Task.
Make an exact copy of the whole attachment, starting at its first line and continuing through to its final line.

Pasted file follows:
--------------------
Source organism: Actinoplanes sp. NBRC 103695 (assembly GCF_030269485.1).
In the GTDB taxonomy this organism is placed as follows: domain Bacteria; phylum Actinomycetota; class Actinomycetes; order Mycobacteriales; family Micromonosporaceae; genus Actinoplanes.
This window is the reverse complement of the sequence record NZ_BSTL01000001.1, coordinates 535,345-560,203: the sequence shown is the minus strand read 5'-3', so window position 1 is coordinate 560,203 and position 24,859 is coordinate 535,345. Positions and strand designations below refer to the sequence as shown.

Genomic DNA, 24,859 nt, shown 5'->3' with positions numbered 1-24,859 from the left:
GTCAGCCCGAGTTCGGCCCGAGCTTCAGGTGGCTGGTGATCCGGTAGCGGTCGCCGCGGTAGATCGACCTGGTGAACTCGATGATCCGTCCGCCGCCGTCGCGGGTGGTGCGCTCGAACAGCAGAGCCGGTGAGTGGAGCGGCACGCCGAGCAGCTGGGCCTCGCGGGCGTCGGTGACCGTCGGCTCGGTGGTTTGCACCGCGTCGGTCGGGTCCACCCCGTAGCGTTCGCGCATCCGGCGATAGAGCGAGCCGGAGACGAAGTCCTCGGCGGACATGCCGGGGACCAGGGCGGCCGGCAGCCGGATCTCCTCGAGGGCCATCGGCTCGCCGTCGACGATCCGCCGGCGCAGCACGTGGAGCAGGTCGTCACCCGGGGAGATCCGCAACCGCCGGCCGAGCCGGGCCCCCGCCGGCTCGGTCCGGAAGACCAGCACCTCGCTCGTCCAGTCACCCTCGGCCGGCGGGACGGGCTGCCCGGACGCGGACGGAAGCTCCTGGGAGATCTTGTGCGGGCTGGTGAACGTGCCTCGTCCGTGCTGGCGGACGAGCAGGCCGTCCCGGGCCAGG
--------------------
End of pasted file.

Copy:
Source organism: Actinoplanes sp. NBRC 103695 (assembly GCF_030269485.1).
In the GTDB taxonomy this organism is placed as follows: domain Bacteria; phylum Actinomycetota; class Actinomycetes; order Mycobacteriales; family Micromonosporaceae; genus Actinoplanes.
This window is the reverse complement of the sequence record NZ_BSTL01000001.1, coordinates 535,345-560,203: the sequence shown is the minus strand read 5'-3', so window position 1 is coordinate 560,203 and position 24,859 is coordinate 535,345. Positions and strand designations below refer to the sequence as shown.

Genomic DNA, 24,859 nt, shown 5'->3' with positions numbered 1-24,859 from the left:
GTCAGCCCGAGTTCGGCCCGAGCTTCAGGTGGCTGGTGATCCGGTAGCGGTCGCCGCGGTAGATCGACCTGGTGAACTCGATGATCCGTCCGCCGCCGTCGCGGGTGGTGCGCTCGAACAGCAGAGCCGGTGAGTGGAGCGGCACGCCGAGCAGCTGGGCCTCGCGGGCGTCGGTGACCGTCGGCTCGGTGGTTTGCACCGCGTCGGTCGGGTCCACCCCGTAGCGTTCGCGCATCCGGCGATAGAGCGAGCCGGAGACGAAGTCCTCGGCGGACATGCCGGGGACCAGGGCGGCCGGCAGCCGGATCTCCTCGAGGGCCATCGGCTCGCCGTCGACGATCCGCCGGCGCAGCACGTGGAGCAGGTCGTCACCCGGGGAGATCCGCAACCGCCGGCCGAGCCGGGCCCCCGCCGGCTCGGTCCGGAAGACCAGCACCTCGCTCGTCCAGTCACCCTCGGCCGGCGGGACGGGCTGCCCGGACGCGGACGGAAGCTCCTGGGAGATCTTGTGCGGGCTGGTGAACGTGCCTCGTCCGTGCTGGCGGACGAGCAGGCCGTCCCGGGCCAGG